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Temple History and Myth
Wibongsa Temple is located on the south-eastern slopes of Mt. Wibongsan (557.8 m) in Wanju, Jeollabuk-do. There are a couple theories as to when, and by whom, the temple was first established. One theory states that Wibongsa Temple was first constructed in 604 A.D. by the monk Seoam-daesa during the reign of King Mu of Baekje (r. 600-641 A.D.). According to another source, Wibongsa Temple was created at the end of the Goryeo Dynasty (918-1392) by a man named Choi Yong-gak. According to this source, Choi Yong-gak was riding a horse one day, when he looked south. The land to the south looked like three phoenixes were wrapped around it.
Later, near the end of the Goryeo Dynasty, the famed monk Naong-hwasang (1320-1376) stayed at Wibongsa temple to rebuild and enlarge the temple grounds in 1358. Then in 1466, Wibongsa Temple was repaired by the monk Seokjam-daesa. In 1868, Wibongsa Temple was greatly expanded by the monk Poryeon-seonsa.
More recently, Wibongsa Temple has undergone extensive repair and rebuilding. In 1990, the Samseong-gak Hall was repaired. And in 1991, the Nahan-jeon Hall and the Iljumun Gate were built. Then in 1994, the Geukrak-jeon Hall, and the Amita-bul statue housed inside it, were constructed. Finally, in 2000, the Beomjong-gak (Bell Pavilion) was built, as well.
Wibongsa Temple is home to one Korean Treasure. The Bogwangmyeong-jeon Hall is Korean Treasure #608.
You first approach the temple grounds through the elevated Iljumun Gate. This top-heavy entry gate is the first among three at Wibongsa Temple. The Iljumun Gate at Wibongsa Temple is a beautiful example of Korean Buddhist entry gate architecture. The next gate you’ll pass through, which is just a few metres away, is the Cheonwangmun Gate. Housed inside this second entry gate are four somewhat stunned-looking statues of the Four Heavenly Kings. Next up, and just another few metres away, is the third temple entry gate at Wibongsa Temple: the Boje-ru Pavilion. Passing under the first floor of this rather long pavilion, you’ll gain admittance to the main temple courtyard at Wibongsa Temple.
To your immediate right, as you enter the main temple courtyard, is the rather large Beomjong-gak (Bell Pavilion). Also in this part of the temple grounds are the nuns dorms. And situated in the centre of the temple grounds is a large, mature twisted red pine.
Behind the mature red pine is the temple’s main hall, the Bogwangmyeong-jeon Hall, which is Korean Treasure #608. The Bogwangmyeong-jeon Hall houses a triad of statues on the main altar. The central image is Yaksayeorae-bul (The Medicine Buddha, and the Buddha of the Eastern Paradise). Bogwangmyeong-jeon Hall is believed to have first been constructed during the mid-Joseon Dynasty (1392-1910) around the 17th century. Behind the main altar is a large all-white image of Gwanseeum-bosal (The Bodhisattva of Compassion). There are several older paintings spread throughout the interior of various Bicheon (Flying Heavenly Deities) playing musical instruments. And above the entry to the main hall hangs a large wooden nameplate that dates back to 1828.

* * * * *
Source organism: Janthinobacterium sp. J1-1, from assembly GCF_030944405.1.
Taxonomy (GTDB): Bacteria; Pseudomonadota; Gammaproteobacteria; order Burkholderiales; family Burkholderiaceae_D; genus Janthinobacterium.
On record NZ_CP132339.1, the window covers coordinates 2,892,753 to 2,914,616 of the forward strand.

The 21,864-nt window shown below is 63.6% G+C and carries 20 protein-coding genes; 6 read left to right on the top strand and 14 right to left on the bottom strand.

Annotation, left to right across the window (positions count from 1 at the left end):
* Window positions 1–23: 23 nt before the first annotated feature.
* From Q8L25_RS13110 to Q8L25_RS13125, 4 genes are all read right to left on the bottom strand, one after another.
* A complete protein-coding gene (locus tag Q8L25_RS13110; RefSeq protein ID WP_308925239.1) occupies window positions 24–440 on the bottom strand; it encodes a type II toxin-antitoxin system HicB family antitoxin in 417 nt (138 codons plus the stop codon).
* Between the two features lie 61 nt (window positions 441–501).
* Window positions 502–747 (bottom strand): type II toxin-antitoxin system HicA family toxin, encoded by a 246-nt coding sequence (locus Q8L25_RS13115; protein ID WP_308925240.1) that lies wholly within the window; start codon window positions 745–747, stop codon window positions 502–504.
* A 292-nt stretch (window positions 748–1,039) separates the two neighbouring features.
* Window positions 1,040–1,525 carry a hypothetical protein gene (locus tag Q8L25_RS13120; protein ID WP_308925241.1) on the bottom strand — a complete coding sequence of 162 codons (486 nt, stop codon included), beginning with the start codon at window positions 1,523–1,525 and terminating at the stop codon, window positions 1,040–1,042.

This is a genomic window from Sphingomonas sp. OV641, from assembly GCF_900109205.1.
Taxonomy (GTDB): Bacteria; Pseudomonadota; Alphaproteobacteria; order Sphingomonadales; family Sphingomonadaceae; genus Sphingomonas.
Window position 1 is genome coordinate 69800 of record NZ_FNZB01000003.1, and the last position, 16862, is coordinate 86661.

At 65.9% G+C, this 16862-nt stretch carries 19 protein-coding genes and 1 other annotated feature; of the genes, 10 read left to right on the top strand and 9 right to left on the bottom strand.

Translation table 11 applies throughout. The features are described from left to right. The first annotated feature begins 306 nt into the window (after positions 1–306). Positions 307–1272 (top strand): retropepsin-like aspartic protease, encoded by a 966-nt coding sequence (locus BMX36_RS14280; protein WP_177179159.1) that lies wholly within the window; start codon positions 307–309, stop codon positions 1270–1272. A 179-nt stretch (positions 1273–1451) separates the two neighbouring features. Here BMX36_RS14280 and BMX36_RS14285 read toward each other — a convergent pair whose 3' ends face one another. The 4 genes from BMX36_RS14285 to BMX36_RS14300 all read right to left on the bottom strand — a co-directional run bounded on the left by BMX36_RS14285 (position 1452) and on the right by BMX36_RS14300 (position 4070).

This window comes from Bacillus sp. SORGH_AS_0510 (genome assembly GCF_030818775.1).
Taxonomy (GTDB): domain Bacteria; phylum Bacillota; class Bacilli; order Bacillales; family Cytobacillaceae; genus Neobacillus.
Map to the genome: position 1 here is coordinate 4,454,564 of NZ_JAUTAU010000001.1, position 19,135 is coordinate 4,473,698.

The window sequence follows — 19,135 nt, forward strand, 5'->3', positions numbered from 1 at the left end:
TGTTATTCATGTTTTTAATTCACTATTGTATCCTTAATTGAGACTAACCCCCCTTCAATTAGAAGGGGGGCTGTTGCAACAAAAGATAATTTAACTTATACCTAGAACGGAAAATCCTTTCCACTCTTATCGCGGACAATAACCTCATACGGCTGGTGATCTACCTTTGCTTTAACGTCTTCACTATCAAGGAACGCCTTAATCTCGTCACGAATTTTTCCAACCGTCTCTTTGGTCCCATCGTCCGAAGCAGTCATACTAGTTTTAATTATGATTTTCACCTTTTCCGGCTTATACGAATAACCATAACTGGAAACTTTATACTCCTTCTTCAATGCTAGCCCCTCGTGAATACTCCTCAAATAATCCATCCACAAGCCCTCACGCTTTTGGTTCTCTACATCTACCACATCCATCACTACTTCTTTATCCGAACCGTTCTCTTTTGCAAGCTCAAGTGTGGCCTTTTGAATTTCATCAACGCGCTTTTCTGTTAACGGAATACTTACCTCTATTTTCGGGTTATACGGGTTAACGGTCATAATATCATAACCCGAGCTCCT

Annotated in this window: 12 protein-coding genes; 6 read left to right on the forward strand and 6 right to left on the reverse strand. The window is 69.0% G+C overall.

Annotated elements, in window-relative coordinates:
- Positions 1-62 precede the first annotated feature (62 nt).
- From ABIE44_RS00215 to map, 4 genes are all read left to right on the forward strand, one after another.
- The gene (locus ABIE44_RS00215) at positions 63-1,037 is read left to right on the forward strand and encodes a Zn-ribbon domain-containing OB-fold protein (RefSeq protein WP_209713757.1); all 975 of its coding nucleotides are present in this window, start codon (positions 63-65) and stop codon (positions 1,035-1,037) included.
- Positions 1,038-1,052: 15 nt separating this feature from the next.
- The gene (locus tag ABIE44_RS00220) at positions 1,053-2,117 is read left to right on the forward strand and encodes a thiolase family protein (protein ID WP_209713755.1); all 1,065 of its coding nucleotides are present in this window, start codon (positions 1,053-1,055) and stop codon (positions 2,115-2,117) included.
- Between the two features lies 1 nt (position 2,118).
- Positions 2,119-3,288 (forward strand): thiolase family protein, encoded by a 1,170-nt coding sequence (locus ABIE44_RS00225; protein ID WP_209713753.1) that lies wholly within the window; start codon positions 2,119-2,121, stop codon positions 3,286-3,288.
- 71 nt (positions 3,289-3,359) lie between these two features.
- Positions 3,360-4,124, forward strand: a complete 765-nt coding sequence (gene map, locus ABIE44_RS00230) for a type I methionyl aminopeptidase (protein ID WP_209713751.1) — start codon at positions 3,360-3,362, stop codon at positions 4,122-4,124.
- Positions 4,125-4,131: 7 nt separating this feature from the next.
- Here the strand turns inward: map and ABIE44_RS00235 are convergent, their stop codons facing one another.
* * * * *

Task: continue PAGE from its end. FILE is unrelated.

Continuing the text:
To the right of the Bogwangmyeong-jeon Hall is the Nahan-jeon Hall. The exterior walls to this shrine hall are adorned with images of the Nahan (The Historical Disciples of the Buddha). And housed inside the Nahan-jeon Hall, and resting on the main altar, is a statue dedicated to Seokgamoni-bul (The Historical Buddha). This central image is then joined on either side by sixteen large wooden statues of the Nahan. And to the right of the Nahan-jeon Hall is the rather large Geukrak-jeon Hall.
To the left of the Bogwangmyeong-jeon Hall is the Yosa-jeon Hall and the Gwaneum-jeon Hall. It’s kinda a two for one deal with this I-shaped building. There are two lecture halls book-ending the central hall which is the Gwaneum-jeon Hall.
And to the left rear of the temple grounds is the Samseong-gak Hall at Wibongsa Temple. The colourful interior is complimented by the three shaman murals that hang inside this shrine hall. Of these three murals, look at the golden eyes of the tiger in the Sanshin (Mountain Spirit) mural, the age of the Chilseong (Seven Stars) mural, and the thought bubble-like space to the left of Dokseong’s (The Lonely Saint) head with a pair of birds flying around in this space. And still in the upper courtyard to the rear of the Bogwangmyeong-jeon Hall is the Wibong Seonwon for nuns to meditate in at the temple.
How To Get There
To get to Wibongsa Temple in Wanju, Jeollabuk-do, you’ll first need to go to neighbouring Jeonju. From the city of Jeonju, take local Bus #806 and get off at Wibong Village. From there, you can either walk or take a taxi (if you can locate one).
Or you can take Bus #814 or Bus #838 from Jeonju that let’s you off near the neighbouring Songgwangsa Temple. From this temple, you can either walk the distance (about six kilometres) or take a taxi (again, if you can locate one).
Overall Rating: 7/10
While beautifully situated under the mountainous peak of Mt. Wibongsan, Wibongsa Temple’s main highlight is the Bogwangmyeong-jeon Hall. With its beautiful main altar statues, the murals that decorate its interior, as well as the large all-white incarnation of Gwanseeum-bosal that adorns the reverse side of the main altar wall, it’s no wonder the Bogwangmyeong-jeon Hall is the main highlight to Wibongsa Temple. Additionally, the three entry gates and the shaman murals housed inside the Samseong-gak Hall are something to keep an eye out for while at this temple.